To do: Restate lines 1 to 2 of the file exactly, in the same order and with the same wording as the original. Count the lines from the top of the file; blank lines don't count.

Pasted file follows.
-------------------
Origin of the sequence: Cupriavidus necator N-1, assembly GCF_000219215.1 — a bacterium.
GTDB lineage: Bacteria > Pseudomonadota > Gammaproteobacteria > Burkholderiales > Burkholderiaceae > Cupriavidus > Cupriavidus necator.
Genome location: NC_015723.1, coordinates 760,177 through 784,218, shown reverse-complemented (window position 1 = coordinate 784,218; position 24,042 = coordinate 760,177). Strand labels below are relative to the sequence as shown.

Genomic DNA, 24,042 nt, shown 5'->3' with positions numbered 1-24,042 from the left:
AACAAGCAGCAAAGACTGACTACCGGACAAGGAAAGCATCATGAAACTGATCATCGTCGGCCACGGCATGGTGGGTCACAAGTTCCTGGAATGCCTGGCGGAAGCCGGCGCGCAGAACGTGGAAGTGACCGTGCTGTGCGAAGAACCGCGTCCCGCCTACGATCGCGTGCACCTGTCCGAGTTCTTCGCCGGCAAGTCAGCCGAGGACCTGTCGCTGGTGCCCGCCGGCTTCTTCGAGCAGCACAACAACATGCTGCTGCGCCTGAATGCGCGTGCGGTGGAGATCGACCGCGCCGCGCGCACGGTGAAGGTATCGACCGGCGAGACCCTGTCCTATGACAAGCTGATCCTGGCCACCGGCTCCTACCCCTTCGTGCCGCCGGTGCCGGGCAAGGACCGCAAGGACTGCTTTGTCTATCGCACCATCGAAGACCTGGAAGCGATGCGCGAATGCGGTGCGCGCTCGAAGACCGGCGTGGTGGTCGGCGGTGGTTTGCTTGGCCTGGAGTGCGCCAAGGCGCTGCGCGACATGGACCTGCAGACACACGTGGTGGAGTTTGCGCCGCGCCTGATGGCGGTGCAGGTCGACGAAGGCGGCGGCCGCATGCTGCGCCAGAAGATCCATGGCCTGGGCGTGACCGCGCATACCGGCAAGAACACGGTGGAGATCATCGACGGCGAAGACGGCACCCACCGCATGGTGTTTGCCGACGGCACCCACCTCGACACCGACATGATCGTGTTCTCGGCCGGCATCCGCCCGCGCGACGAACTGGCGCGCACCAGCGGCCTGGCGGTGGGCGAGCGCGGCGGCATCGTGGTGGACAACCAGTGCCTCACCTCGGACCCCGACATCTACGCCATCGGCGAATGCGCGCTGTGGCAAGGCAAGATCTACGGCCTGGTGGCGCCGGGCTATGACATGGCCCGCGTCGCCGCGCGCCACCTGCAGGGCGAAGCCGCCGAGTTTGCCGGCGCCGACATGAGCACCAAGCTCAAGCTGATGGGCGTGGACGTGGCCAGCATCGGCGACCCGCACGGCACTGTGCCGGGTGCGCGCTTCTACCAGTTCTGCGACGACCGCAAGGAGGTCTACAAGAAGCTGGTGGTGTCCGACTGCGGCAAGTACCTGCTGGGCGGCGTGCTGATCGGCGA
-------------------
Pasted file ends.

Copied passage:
Origin of the sequence: Cupriavidus necator N-1, assembly GCF_000219215.1 — a bacterium.
GTDB lineage: Bacteria > Pseudomonadota > Gammaproteobacteria > Burkholderiales > Burkholderiaceae > Cupriavidus > Cupriavidus necator.